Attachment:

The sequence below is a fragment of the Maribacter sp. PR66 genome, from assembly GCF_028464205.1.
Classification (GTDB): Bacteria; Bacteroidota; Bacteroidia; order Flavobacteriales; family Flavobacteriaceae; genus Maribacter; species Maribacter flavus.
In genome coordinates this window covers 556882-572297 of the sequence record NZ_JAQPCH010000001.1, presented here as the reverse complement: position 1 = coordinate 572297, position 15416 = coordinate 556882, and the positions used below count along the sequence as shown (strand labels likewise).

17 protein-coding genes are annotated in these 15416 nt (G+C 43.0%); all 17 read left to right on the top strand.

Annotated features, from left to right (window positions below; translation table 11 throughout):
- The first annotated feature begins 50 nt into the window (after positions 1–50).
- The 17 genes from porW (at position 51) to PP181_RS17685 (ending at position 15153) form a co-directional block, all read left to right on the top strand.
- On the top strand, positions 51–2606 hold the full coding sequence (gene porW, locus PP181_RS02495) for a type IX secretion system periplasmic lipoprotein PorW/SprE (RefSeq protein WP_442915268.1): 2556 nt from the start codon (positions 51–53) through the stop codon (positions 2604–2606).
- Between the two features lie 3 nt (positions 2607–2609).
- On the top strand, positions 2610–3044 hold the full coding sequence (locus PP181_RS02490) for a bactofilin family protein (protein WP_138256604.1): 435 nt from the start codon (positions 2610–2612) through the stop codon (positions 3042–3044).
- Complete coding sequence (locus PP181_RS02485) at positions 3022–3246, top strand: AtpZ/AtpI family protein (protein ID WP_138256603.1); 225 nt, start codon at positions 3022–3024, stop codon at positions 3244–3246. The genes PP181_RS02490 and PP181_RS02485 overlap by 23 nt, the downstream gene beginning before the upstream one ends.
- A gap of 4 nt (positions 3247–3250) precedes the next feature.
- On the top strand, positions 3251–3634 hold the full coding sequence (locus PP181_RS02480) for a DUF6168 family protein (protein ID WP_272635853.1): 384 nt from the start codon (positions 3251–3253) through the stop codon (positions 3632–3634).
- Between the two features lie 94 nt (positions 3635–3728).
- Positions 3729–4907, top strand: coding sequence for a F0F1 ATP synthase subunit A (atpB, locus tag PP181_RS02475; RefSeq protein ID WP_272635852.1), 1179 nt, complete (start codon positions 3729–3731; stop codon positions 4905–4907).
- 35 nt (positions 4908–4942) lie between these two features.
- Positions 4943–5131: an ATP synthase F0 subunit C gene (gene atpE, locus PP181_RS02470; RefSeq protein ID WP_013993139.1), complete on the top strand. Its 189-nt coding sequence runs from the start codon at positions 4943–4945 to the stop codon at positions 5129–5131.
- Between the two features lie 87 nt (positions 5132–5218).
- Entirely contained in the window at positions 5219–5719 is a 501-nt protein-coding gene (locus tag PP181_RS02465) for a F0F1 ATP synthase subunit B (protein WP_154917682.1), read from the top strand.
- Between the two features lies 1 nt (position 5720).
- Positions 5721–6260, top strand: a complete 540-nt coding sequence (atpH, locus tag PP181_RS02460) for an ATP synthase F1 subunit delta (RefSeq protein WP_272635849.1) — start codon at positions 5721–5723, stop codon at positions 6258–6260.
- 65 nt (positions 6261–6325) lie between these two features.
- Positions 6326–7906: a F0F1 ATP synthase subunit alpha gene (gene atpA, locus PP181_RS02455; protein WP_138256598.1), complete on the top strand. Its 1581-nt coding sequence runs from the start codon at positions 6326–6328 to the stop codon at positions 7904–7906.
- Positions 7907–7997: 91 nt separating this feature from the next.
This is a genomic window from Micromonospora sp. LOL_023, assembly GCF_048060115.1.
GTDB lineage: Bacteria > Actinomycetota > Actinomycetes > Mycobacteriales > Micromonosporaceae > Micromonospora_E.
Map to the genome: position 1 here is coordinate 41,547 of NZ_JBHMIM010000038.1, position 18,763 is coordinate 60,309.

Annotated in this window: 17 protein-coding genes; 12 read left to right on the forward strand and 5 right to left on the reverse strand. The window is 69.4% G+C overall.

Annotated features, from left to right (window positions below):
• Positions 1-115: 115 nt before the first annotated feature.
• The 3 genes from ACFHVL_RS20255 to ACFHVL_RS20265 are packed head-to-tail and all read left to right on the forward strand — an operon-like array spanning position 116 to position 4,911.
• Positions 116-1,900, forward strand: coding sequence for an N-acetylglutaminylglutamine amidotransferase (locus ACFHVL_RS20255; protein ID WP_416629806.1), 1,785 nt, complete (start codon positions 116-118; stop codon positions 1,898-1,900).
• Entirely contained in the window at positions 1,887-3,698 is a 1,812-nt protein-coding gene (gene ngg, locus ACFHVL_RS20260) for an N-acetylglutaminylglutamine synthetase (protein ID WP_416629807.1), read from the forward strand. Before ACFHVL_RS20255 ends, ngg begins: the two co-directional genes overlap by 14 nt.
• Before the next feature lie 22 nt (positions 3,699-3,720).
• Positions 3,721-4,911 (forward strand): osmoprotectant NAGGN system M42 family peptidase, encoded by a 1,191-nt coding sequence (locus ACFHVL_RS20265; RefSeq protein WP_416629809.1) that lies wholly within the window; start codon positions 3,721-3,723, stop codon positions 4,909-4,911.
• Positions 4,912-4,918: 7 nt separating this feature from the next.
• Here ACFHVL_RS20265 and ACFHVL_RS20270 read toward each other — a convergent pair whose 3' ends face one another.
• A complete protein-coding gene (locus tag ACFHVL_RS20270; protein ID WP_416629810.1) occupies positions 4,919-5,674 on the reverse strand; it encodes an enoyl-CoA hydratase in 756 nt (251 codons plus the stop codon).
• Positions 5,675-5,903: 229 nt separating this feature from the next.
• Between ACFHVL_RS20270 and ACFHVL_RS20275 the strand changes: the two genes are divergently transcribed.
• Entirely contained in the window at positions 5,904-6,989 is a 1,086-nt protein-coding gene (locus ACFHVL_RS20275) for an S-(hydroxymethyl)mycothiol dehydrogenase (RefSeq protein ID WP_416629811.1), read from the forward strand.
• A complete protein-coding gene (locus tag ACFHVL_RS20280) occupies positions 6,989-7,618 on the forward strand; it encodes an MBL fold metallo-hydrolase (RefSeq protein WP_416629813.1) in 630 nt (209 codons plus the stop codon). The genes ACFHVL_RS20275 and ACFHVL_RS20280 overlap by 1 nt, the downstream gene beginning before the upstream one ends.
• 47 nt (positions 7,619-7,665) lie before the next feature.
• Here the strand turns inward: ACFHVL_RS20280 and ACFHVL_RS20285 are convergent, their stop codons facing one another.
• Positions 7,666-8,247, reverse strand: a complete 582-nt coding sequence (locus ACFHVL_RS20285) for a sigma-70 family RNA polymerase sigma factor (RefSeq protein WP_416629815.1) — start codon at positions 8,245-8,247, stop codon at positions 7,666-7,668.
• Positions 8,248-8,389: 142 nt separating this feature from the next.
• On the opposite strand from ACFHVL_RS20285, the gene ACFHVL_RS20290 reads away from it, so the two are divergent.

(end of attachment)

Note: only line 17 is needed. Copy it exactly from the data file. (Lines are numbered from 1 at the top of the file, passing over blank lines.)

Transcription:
- Positions 4943–5131: an ATP synthase F0 subunit C gene (gene atpE, locus PP181_RS02470; RefSeq protein ID WP_013993139.1), complete on the top strand. Its 189-nt coding sequence runs from the start codon at positions 4943–4945 to the stop codon at positions 5129–5131.